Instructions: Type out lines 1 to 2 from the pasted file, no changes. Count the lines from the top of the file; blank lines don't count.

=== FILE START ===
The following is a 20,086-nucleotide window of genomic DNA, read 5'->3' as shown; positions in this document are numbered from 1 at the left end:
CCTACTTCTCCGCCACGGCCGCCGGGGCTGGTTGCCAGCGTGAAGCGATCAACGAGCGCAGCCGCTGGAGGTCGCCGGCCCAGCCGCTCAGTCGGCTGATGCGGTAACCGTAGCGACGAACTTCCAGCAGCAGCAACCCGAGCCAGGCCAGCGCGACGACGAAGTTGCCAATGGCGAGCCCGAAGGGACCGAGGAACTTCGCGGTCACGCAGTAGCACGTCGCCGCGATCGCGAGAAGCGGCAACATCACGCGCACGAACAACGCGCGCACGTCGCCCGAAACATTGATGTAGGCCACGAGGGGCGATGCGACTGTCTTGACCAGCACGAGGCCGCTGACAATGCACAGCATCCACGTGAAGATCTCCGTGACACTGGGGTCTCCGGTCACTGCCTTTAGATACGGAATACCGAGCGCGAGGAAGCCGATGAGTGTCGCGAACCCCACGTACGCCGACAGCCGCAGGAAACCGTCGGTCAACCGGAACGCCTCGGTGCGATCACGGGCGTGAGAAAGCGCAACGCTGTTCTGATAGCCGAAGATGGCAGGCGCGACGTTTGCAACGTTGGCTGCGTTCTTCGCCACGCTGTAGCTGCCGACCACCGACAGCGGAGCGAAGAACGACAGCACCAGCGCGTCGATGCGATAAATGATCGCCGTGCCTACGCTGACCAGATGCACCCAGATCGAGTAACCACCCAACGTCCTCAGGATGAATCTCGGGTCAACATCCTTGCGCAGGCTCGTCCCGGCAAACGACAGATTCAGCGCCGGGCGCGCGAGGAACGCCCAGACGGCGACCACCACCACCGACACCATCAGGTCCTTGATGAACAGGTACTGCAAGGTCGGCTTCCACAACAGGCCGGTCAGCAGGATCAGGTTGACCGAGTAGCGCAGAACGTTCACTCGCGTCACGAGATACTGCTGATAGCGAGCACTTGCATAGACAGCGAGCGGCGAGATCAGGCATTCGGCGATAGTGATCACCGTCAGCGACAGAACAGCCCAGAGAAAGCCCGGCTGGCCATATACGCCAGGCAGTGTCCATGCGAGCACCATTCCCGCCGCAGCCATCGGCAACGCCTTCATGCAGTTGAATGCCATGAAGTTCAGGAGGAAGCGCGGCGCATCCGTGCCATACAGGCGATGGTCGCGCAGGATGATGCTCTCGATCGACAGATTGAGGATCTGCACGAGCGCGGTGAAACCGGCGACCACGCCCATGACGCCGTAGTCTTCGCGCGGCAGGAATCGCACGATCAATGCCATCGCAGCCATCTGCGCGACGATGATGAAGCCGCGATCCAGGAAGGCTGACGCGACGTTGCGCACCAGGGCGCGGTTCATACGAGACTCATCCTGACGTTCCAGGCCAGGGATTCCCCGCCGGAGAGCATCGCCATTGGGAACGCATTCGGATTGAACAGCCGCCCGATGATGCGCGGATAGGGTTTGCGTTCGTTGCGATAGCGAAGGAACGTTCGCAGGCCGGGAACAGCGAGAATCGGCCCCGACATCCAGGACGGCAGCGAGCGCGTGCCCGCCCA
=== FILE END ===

The following is a 20,086-nucleotide window of genomic DNA, read 5'->3' as shown; positions in this document are numbered from 1 at the left end:
CCTACTTCTCCGCCACGGCCGCCGGGGCTGGTTGCCAGCGTGAAGCGATCAACGAGCGCAGCCGCTGGAGGTCGCCGGCCCAGCCGCTCAGTCGGCTGATGCGGTAACCGTAGCGACGAACTTCCAGCAGCAGCAACCCGAGCCAGGCCAGCGCGACGACGAAGTTGCCAATGGCGAGCCCGAAGGGACCGAGGAACTTCGCGGTCACGCAGTAGCACGTCGCCGCGATCGCGAGAAGCGGCAACATCACGCGCACGAACAACGCGCGCACGTCGCCCGAAACATTGATGTAGGCCACGAGGGGCGATGCGACTGTCTTGACCAGCACGAGGCCGCTGACAATGCACAGCATCCACGTGAAGATCTCCGTGACACTGGGGTCTCCGGTCACTGCCTTTAGATACGGAATACCGAGCGCGAGGAAGCCGATGAGTGTCGCGAACCCCACGTACGCCGACAGCCGCAGGAAACCGTCGGTCAACCGGAACGCCTCGGTGCGATCACGGGCGTGAGAAAGCGCAACGCTGTTCTGATAGCCGAAGATGGCAGGCGCGACGTTTGCAACGTTGGCTGCGTTCTTCGCCACGCTGTAGCTGCCGACCACCGACAGCGGAGCGAAGAACGACAGCACCAGCGCGTCGATGCGATAAATGATCGCCGTGCCTACGCTGACCAGATGCACCCAGATCGAGTAACCACCCAACGTCCTCAGGATGAATCTCGGGTCAACATCCTTGCGCAGGCTCGTCCCGGCAAACGACAGATTCAGCGCCGGGCGCGCGAGGAACGCCCAGACGGCGACCACCACCACCGACACCATCAGGTCCTTGATGAACAGGTACTGCAAGGTCGGCTTCCACAACAGGCCGGTCAGCAGGATCAGGTTGACCGAGTAGCGCAGAACGTTCACTCGCGTCACGAGATACTGCTGATAGCGAGCACTTGCATAGACAGCGAGCGGCGAGATCAGGCATTCGGCGATAGTGATCACCGTCAGCGACAGAACAGCCCAGAGAAAGCCCGGCTGGCCATATACGCCAGGCAGTGTCCATGCGAGCACCATTCCCGCCGCAGCCATCGGCAACGCCTTCATGCAGTTGAATGCCATGAAGTTCAGGAGGAAGCGCGGCGCATCCGTGCCATACAGGCGATGGTCGCGCAGGATGATGCTCTCGATCGACAGATTGAGGATCTGCACGAGCGCGGTGAAACCGGCGACCACGCCCATGACGCCGTAGTCTTCGCGCGGCAGGAATCGCACGATCAATGCCATCGCAGCCATCTGCGCGACGATGATGAAGCCGCGATCCAGGAAGGCTGACGCGACGTTGCGCACCAGGGCGCGGTTCATACGAGACTCATCCTGACGTTCCAGGCCAGGGATTCCCCGCCGGAGAGCATCGCCATTGGGAACGCATTCGGATTGAACAGCCGCCCGATGATGCGCGGATAGGGTTTGCGTTCGTTGCGATAGCGAAGGAACGTTCGCAGGCCGGGAACAGCGAGAATCGGCCCCGACATCCAGGACGGCAGCGAGCGCGTGCCCGCCCA